If you're gonna win, you gotta diverge.
This is a golden age for bootstrapped brands.
Seismic shifts in technology, information access, and consumer habits mean anyone can start a thriving business from their laptop. You can take payments, source products, and find ideal customers without big capital or connections.
These things would have been moonshots in 1997.
But there are other, even larger changes brewing that put indie entrepreneurs in a powerful spot.
These are more about behaviors, myths, and cultures, though. They’re about how we perceive ourselves, the world around us, and the overlap of the two.
Welcome to divergence.
My working definition: Divergence, or divergent systems, are waves of cultural and behavioral change that separate from existing norms.
These changes are hidden in plain sight. Too vague to explain on one Powerpoint slide, but present enough to be teased out and named.
It’s like the Earth’s rotation. You can’t look out your window and see it. We only know it’s happening because from space, it’s undeniable that our planet is spinning.
Here are a few divergent systems to consider:
From traditional healthcare, to wellness culture and CBD
From government-controlled money systems to cryptocurrency
From owning life’s big cost centers, to sharing them with strangers on the internet (real estate, cars, etc.)
Divergence is a big deal.
These aren’t simple augmentations to customer preferences. Divergence indicates 1.) large-scale dissatisfaction with an existing system and 2.) an (often incidentally) organized alternative.
Basically, people hate how things are done and en-masse create what is to them, a better way.
Brands that buck the status quo have the advantage in a divergent world.
I love it when the apple cart gets upset. I don’t know where that saying comes from, but anytime underdogs start winning, I’m 100% in.
Especially true in sports, but also in business. It keeps it interesting when the status quo flips.
And when it comes to understanding consumer behaviors, divergence calls into question a lot of commonly-held beliefs.
Take for example the assertion that customers are hesitant to leave one brand for another and thus, new category entrants face an uphill battle in gaining market share.
This is, in academic terms, bullshit.
As per McKinsey, most consumer categories see the true driver of purchase behavior as shopping, NOT loyalty. Aside from mobile carriers, auto insurers, and investment services, consumers are up for grabs at any given moment.
Many are willing to explore health outside their doctor, fitness outside a traditional gym, and education outside a traditional college. Each of these shows a divergent system at play.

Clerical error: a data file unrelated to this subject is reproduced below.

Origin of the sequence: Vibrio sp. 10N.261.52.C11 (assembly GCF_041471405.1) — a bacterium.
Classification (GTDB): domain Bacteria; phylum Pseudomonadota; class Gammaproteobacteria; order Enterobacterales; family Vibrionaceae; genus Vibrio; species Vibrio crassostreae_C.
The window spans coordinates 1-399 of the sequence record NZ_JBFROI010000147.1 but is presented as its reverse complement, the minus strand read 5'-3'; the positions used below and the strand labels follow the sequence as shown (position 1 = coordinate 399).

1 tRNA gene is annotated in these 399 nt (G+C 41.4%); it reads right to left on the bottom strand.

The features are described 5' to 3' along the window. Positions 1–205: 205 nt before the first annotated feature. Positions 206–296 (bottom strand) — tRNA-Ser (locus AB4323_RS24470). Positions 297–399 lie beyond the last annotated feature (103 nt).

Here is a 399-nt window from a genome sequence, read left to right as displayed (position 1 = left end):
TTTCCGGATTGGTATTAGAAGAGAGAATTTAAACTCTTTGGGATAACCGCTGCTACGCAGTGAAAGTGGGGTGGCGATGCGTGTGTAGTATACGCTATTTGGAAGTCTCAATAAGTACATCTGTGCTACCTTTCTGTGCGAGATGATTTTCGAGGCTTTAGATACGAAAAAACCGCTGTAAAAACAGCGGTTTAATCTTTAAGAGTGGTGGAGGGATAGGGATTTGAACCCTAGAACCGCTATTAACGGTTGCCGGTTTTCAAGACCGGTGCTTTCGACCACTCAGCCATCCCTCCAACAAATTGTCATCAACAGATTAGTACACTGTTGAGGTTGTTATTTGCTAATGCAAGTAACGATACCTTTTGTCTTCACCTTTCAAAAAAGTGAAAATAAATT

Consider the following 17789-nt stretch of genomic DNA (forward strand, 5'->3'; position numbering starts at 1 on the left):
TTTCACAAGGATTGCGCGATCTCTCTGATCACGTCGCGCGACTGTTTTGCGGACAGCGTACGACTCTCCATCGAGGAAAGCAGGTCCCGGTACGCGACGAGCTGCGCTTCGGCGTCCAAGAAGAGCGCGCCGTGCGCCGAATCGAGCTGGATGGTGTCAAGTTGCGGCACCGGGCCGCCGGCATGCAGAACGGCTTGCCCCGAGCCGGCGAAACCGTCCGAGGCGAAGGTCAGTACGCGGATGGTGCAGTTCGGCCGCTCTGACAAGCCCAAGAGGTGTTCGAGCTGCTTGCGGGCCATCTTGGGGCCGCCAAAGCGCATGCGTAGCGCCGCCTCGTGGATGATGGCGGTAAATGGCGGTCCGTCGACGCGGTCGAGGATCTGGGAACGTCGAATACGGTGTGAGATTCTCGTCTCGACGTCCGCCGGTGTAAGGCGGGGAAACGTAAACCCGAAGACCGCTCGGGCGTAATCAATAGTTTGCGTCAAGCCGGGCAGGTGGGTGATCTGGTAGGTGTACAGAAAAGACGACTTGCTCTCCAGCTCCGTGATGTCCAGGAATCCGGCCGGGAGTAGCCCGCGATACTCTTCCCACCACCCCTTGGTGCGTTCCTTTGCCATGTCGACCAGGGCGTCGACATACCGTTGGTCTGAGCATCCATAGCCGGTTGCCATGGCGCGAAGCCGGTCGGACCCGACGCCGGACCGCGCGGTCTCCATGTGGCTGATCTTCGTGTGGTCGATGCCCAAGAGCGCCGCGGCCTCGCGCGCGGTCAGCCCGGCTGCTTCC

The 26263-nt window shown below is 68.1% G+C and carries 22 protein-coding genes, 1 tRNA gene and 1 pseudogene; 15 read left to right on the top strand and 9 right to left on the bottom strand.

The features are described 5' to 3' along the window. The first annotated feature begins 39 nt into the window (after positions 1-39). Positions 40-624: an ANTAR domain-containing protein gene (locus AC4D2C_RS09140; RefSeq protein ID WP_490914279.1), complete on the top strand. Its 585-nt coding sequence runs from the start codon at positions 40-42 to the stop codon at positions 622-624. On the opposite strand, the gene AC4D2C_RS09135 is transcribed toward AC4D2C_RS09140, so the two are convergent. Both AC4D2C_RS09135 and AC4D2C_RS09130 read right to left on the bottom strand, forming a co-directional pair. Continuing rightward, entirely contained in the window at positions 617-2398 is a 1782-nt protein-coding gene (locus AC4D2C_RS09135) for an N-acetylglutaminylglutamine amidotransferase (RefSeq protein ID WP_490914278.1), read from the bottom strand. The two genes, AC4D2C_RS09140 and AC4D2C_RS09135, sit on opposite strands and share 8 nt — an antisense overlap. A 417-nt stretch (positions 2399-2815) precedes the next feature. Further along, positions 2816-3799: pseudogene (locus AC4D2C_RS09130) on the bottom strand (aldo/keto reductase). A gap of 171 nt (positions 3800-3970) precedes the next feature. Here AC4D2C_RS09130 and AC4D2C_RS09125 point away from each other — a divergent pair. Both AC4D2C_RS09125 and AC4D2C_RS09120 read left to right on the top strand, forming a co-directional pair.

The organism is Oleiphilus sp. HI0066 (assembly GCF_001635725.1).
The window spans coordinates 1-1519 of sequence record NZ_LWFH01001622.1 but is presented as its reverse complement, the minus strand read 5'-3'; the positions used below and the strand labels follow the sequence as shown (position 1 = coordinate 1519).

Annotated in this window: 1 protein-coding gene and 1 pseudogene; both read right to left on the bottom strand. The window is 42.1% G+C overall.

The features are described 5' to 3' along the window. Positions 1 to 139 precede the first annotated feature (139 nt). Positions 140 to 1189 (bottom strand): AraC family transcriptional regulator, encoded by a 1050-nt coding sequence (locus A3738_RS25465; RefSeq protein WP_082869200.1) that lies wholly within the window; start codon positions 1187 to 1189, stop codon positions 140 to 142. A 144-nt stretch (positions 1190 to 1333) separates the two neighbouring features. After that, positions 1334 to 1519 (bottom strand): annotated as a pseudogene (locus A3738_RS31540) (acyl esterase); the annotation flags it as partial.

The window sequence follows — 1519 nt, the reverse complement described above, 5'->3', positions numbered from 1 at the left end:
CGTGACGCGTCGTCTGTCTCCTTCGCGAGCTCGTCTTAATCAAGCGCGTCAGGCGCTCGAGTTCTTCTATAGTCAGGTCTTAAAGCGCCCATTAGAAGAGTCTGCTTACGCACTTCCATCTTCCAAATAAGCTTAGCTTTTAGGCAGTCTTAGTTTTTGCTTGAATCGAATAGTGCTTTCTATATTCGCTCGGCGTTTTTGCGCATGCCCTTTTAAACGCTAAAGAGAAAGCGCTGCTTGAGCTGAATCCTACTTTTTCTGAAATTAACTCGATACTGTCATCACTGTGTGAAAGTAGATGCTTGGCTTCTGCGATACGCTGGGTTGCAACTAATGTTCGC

By looking at the chart above, many are ALSO willing to switch brands when it comes to personal care, electronics, home goods, diet, and banking.
You just have to give them a good reason.
When people drift away from a conventional way of doing things, it creates tons of white space.
Look at how CBD beverage brands Recess tells stories around our need for antidotes and elixirs to the stresses of modern times.
For that story to thrive, we have to first acknowledge that we’re burnt out in new ways. We then must hunt alternatives to the classic coping methods. This in turn creates the room (AKA the white space) for Recess’s narrative to hit home.
White space in a given market is a boon for a bootstrapped brand. Here’s why:
Community-driven: Divergence is a result of dissatisfaction with current options and people bind together to find solutions (see: CrossFit). Big incumbent companies suck at community creation because it requires grass-roots, not some boardroom suits cooking up a forum with an agency. Small brands are fit to excel with this concept.
Less noise: The lack of direct competition should make it cheaper and easier to get your signal through, beyond the general market occupiers. Ads should be cheaper, PR should be more niche, and guerrilla tactics should be less interrupted by big money.
Protected: White space is what it is, not because you’re brilliant in seeing it, but because others risk-averse. It usually challenges the establishment, so even competitors with resources and reach may shy away from getting involved from a purely-principled stance.
Divergence and white space are tied at the hip. It’s pure physics.
Where people diverge from an existing system, they create that untouched snow of possibilities for brands daring enough to step through.
In conclusion, here are some key takeaways:
Divergence is more than a fad. It is a reshuffling of the cultural deck to create new outcomes.
Understanding the role of divergence in our culture is critical for a brand. If nothing else, we must know if we are part of the existing system, or part of the divergent system.
There’s kismet-like alignment between divergence characteristics and the natural strengths of Bootstrapped brands.
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